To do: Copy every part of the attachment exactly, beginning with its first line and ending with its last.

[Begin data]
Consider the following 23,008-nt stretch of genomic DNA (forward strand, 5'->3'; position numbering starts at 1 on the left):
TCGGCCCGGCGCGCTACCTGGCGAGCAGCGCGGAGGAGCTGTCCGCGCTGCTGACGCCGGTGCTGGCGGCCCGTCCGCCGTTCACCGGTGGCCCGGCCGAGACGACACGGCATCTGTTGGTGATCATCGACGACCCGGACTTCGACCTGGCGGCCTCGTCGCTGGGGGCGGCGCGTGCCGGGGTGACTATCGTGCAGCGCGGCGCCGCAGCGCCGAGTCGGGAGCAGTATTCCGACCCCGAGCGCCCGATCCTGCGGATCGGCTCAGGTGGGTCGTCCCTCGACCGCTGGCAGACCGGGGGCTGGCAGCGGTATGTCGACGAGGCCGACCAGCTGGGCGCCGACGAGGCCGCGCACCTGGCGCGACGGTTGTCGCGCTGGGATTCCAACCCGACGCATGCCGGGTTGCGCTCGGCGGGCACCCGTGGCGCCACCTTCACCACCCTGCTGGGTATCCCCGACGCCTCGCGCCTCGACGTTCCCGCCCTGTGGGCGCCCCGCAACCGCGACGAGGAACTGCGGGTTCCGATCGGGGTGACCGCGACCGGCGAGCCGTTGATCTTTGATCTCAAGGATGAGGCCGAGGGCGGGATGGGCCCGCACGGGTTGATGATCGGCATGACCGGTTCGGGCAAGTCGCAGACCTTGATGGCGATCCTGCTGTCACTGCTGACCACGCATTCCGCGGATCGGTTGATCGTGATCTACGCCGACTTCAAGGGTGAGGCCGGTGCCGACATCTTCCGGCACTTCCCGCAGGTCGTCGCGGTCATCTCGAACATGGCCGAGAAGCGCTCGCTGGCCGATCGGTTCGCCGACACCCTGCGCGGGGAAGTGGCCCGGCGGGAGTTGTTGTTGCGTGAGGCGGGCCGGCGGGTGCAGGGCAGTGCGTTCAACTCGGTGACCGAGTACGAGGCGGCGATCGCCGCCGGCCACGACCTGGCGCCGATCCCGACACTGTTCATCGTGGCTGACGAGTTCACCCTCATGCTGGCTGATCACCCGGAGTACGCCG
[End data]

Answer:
Consider the following 23,008-nt stretch of genomic DNA (forward strand, 5'->3'; position numbering starts at 1 on the left):
TCGGCCCGGCGCGCTACCTGGCGAGCAGCGCGGAGGAGCTGTCCGCGCTGCTGACGCCGGTGCTGGCGGCCCGTCCGCCGTTCACCGGTGGCCCGGCCGAGACGACACGGCATCTGTTGGTGATCATCGACGACCCGGACTTCGACCTGGCGGCCTCGTCGCTGGGGGCGGCGCGTGCCGGGGTGACTATCGTGCAGCGCGGCGCCGCAGCGCCGAGTCGGGAGCAGTATTCCGACCCCGAGCGCCCGATCCTGCGGATCGGCTCAGGTGGGTCGTCCCTCGACCGCTGGCAGACCGGGGGCTGGCAGCGGTATGTCGACGAGGCCGACCAGCTGGGCGCCGACGAGGCCGCGCACCTGGCGCGACGGTTGTCGCGCTGGGATTCCAACCCGACGCATGCCGGGTTGCGCTCGGCGGGCACCCGTGGCGCCACCTTCACCACCCTGCTGGGTATCCCCGACGCCTCGCGCCTCGACGTTCCCGCCCTGTGGGCGCCCCGCAACCGCGACGAGGAACTGCGGGTTCCGATCGGGGTGACCGCGACCGGCGAGCCGTTGATCTTTGATCTCAAGGATGAGGCCGAGGGCGGGATGGGCCCGCACGGGTTGATGATCGGCATGACCGGTTCGGGCAAGTCGCAGACCTTGATGGCGATCCTGCTGTCACTGCTGACCACGCATTCCGCGGATCGGTTGATCGTGATCTACGCCGACTTCAAGGGTGAGGCCGGTGCCGACATCTTCCGGCACTTCCCGCAGGTCGTCGCGGTCATCTCGAACATGGCCGAGAAGCGCTCGCTGGCCGATCGGTTCGCCGACACCCTGCGCGGGGAAGTGGCCCGGCGGGAGTTGTTGTTGCGTGAGGCGGGCCGGCGGGTGCAGGGCAGTGCGTTCAACTCGGTGACCGAGTACGAGGCGGCGATCGCCGCCGGCCACGACCTGGCGCCGATCCCGACACTGTTCATCGTGGCTGACGAGTTCACCCTCATGCTGGCTGATCACCCGGAGTACGCCG